Electronic Thesis/Dissertation


Transponder Tunability and Waveband Switching in Reconfigurable Optical Networks Open Access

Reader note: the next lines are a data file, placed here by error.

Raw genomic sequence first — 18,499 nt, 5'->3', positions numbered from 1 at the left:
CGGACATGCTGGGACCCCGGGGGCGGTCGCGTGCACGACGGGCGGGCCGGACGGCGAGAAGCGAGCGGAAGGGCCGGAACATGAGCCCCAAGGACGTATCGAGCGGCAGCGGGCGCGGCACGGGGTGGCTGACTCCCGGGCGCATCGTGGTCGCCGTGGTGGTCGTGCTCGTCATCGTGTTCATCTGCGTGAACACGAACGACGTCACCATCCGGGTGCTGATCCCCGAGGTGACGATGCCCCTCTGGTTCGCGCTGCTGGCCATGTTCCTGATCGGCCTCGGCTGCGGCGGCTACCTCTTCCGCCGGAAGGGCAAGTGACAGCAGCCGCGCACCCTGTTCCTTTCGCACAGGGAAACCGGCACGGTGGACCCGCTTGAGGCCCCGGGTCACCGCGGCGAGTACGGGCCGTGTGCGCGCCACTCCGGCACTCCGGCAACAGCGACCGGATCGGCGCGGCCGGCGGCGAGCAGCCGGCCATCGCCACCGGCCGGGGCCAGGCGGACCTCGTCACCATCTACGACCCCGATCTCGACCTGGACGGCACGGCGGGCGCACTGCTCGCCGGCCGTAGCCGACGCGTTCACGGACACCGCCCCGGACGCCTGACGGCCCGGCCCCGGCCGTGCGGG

We investigate the blocking performance of all-optical reconfigurable networks with constraints on reconfiguration brought by Reconfigurable Optical Add/Drop Multiplexers (ROADMs) and tunable transponders. Considering a fully reconfigurable ROADM and limited tunable transponders at each ROADM port, we develop an analytical model to calculate call blocking probability in a network of arbitrary topology for two different models for transponder sharing within a node: Share-Per-Link and Share-Per-Node. In such a configuration, limited tunable transponders determine the set of wavelengths that can be added/dropped at a reconfigurable node. A lightpath can only be established if a transponder on both ends can tune to the same available wavelength along the route. We call this as wavelength termination constraint. The number of transponders (as many as ports) and the waveband size (the range of wavelengths over which a transponder is tunable) are the key parameters of the model assuming that wavebands are randomly assigned to transponders. We also present a heuristic algorithm for assigning wavebands to transponders at each node and modify the analytical model to approximate the performance of the algorithm. We present simulation results to validate our model and also show results for Share-Per-Link and Share-Per-Node models with various sets of parameters. We show that limited tunable transponders give the same performance with widely tunable transponders in terms of blocking. We also show that transponder wavelength/waveband assignment to limited tunable transponders is an important factor determining the blocking. We then show several algorithms for transponder wavelength/waveband assignment considering different kinds of traffic models (e.g., non-uniform traffic). With simulation results, we show that these algorithms improve the blocking performance of the network significantly. We then consider O-E-O conversions enabled in the network by the use of limited tunable transponders. Using two limited tunable transponders, first to drop a wavelength and then to add another wavelength at a node, a lightpath can be established on different wavelengths along its route. We call this technique multihopping. We develop several routing and wavelength assignment algorithms for fixed and alternate routing in order to find the nodes to do the O-E-O conversions if necessary. Using a graph model, these algorithms determine the best route on which the transponder and wavelength resources are the least exhausted. Finally, we investigate the waveband switching technique to reduce the switching costs of the network. In waveband switching, wavelengths are grouped and switched together as a waveband. We solve an optimization problem to find the minimum total number of wavebands required in a ring network. We show by numerical analysis that the sizes of switches can be reduced by a large amount using waveband switching compared to wavelength switching. Overall, this dissertation provides a detailed analysis on the performance of reconfigurable optical networks and investigates several design methods to improve the performance and reduce the cost.

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